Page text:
James Dean: Dreams and Sexual Truths


By Jeremy Kinser

Director Matthew Mishory discusses his stunning (and provocative) film portrait of the late screen icon.

After countless books, documentaries, and film biographies of the gone-too-soon screen rebel James Dean, director Matthew Mishory achieves something close to impossible. With Joshua Tree 1951: A Portrait of James Dean, Mishory offers an unforgettably original and often dream-like look at the pre-fame and sexually adventurous years of the actor as he struggled to make a name for himself in Hollywood. 

Mishory's feature directorial debut, already a hit at film festivals around the globe, goes into limited theatrical release December 12 in Long Beach, Calif., before expanding into other U.S. cities. Set in the early 1950s when the charismatic Indiana native was just another determined hopeful, Mishory’s Dean (embodied by The Gates star James Preston) is a sexually frank portrayal of a young man depending on the kindess of well-to-do gentlemen friends. Mishory tells Out why his film isn't just another biopic and why Dean continues to fascinate us six decades after his death.

Out: Why did you decide to make a film about someone whose life has been covered so thoroughly with other films?
Matthew Mishory: We wanted to make a film that was nothing like all of the previous films that have been made about his life. They’ve all really been perfectly serviceable, very traditional Hollywood biopics, and our film is not. It’s not a biopic. It’s not even really traditionally a biographical film. It’s a portrait, as the title suggests. I think that gave us a little more free reign to find the truth about who this guy actually was and not just as an artist or an actor, but also as a person.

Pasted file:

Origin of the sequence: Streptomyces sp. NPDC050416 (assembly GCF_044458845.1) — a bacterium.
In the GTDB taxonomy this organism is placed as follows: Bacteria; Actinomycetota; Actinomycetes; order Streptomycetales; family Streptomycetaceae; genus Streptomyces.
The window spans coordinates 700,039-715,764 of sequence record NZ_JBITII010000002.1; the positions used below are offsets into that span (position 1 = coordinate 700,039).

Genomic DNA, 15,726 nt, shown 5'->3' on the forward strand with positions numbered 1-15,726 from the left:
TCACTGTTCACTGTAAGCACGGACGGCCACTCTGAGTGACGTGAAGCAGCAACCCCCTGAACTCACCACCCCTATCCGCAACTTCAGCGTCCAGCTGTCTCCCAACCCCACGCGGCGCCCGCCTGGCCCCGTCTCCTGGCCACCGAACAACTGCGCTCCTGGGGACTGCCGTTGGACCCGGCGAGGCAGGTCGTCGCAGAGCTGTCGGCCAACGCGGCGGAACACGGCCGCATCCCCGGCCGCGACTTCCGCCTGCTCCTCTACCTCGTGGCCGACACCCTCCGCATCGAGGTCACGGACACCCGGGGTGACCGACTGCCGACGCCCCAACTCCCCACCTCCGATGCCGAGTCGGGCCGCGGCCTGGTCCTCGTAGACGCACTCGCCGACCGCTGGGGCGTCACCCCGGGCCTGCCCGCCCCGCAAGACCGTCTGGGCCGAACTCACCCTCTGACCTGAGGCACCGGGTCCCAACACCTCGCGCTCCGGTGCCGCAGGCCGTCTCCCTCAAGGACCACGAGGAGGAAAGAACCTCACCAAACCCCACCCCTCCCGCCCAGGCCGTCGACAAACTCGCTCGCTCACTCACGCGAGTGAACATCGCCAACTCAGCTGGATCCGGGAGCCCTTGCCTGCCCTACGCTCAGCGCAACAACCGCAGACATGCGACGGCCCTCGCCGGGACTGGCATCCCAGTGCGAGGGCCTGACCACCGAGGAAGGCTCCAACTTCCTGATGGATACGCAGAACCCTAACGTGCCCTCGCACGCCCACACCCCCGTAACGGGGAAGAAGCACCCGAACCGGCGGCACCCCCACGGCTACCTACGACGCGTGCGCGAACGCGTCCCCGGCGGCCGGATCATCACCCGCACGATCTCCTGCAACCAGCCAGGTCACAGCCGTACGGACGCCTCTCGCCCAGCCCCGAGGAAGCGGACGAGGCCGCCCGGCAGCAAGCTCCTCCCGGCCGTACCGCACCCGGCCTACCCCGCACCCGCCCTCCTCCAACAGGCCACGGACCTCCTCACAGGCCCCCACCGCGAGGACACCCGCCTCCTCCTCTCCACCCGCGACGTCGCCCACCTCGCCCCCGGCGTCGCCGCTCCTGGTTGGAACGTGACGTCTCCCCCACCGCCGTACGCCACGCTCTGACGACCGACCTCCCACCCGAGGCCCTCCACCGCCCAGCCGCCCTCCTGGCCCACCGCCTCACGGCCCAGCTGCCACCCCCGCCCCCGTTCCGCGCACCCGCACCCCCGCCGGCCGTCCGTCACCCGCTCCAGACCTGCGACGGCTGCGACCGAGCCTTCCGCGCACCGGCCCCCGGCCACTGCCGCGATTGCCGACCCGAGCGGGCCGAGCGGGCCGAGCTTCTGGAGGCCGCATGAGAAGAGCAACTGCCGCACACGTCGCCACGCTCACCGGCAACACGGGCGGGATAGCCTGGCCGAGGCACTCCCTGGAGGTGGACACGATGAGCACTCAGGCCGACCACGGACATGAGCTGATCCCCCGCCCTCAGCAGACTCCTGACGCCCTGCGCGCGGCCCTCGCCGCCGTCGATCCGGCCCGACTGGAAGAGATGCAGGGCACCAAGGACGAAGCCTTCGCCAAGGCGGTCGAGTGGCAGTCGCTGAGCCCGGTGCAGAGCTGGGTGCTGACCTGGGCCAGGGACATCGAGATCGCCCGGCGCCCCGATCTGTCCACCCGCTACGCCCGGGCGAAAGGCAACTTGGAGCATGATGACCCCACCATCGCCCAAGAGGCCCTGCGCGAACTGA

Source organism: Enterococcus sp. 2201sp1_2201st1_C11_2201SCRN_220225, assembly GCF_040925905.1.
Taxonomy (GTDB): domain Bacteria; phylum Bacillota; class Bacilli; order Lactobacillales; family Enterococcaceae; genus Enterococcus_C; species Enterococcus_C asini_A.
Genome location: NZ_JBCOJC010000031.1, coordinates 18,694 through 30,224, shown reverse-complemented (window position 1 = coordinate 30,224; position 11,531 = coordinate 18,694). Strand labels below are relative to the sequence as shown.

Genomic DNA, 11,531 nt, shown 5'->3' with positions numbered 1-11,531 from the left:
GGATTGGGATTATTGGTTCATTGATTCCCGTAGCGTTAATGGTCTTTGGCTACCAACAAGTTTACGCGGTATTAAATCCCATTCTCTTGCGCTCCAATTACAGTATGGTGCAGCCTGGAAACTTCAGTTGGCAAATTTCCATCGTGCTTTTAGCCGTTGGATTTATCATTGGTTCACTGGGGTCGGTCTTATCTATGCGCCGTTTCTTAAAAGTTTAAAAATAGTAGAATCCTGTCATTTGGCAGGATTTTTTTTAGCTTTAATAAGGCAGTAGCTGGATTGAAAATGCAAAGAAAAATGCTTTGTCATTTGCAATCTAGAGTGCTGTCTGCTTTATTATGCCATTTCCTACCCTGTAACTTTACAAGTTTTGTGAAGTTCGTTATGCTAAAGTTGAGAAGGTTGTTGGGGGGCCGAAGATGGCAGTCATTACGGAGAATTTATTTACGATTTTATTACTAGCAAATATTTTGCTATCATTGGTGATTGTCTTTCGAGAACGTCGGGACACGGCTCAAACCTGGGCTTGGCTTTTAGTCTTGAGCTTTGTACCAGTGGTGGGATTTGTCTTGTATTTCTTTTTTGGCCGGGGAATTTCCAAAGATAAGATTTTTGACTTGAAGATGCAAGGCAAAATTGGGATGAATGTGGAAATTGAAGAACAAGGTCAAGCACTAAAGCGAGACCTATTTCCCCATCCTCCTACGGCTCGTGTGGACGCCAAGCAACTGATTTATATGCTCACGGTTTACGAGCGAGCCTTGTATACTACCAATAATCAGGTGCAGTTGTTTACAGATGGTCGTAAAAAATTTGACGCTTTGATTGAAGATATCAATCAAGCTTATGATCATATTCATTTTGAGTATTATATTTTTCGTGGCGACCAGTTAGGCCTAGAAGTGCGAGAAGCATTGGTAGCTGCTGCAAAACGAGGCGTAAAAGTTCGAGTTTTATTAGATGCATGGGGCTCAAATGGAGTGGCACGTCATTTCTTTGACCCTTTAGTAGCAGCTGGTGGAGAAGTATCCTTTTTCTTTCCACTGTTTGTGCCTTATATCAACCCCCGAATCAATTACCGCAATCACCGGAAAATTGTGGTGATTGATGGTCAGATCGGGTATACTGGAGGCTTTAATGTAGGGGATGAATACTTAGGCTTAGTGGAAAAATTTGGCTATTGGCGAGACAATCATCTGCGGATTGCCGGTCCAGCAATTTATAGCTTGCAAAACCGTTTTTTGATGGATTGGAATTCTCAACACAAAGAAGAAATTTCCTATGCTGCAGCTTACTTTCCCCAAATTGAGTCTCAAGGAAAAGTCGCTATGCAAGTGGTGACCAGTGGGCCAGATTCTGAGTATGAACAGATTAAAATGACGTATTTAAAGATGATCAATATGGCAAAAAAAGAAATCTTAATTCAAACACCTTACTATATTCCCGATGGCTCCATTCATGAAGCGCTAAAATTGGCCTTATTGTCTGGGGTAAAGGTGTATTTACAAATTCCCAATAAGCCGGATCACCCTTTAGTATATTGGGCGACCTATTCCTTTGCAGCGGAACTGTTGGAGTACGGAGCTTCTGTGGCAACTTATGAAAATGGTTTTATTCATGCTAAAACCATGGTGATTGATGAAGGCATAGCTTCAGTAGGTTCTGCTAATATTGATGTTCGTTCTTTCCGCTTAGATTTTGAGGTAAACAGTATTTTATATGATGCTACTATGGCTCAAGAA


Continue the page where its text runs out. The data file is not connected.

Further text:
When did you first become aware of Dean?
The very first film I saw as a very little boy was East of Eden. My father had actually come to the U.S. to study music at Julliard when he was 16 and he learned to speak English by going to the movies. He saw all the Dean films on their first run. So the first film I ever saw as a child was East of Eden. So I’ve really been living with the images of James Dean as actor, as icon — but mostly as actor and as a very different kind of actor as I’ve experienced — since I was a little boy, so I think it was almost inevitable that I was going to one day be drawn to make a film about him.

What was your impression of him when you watched East of Eden for the first time?
He was larger than life. That performance is just so very intense and captivating. It’s just an unforgettable performance and all three of them — all three of the film performances he left us are really like that. He was an actor who I think sort of redefined what intensity meant vis-a-vis the screen. When I went back and revisited the films later as a teenager, in film school, and subsequently — I really think he was the first actor to bring realistic and captivating portrayals of young people to screen. That documentary they made years later was very aptly titled. It was called The First American Teenager. There wasn't just an intensity, but also a sort of emotional rawness to his acting that had never really been seen before in Hollywood and while many have tried to emulate it since, it’s never really been fully realized again.

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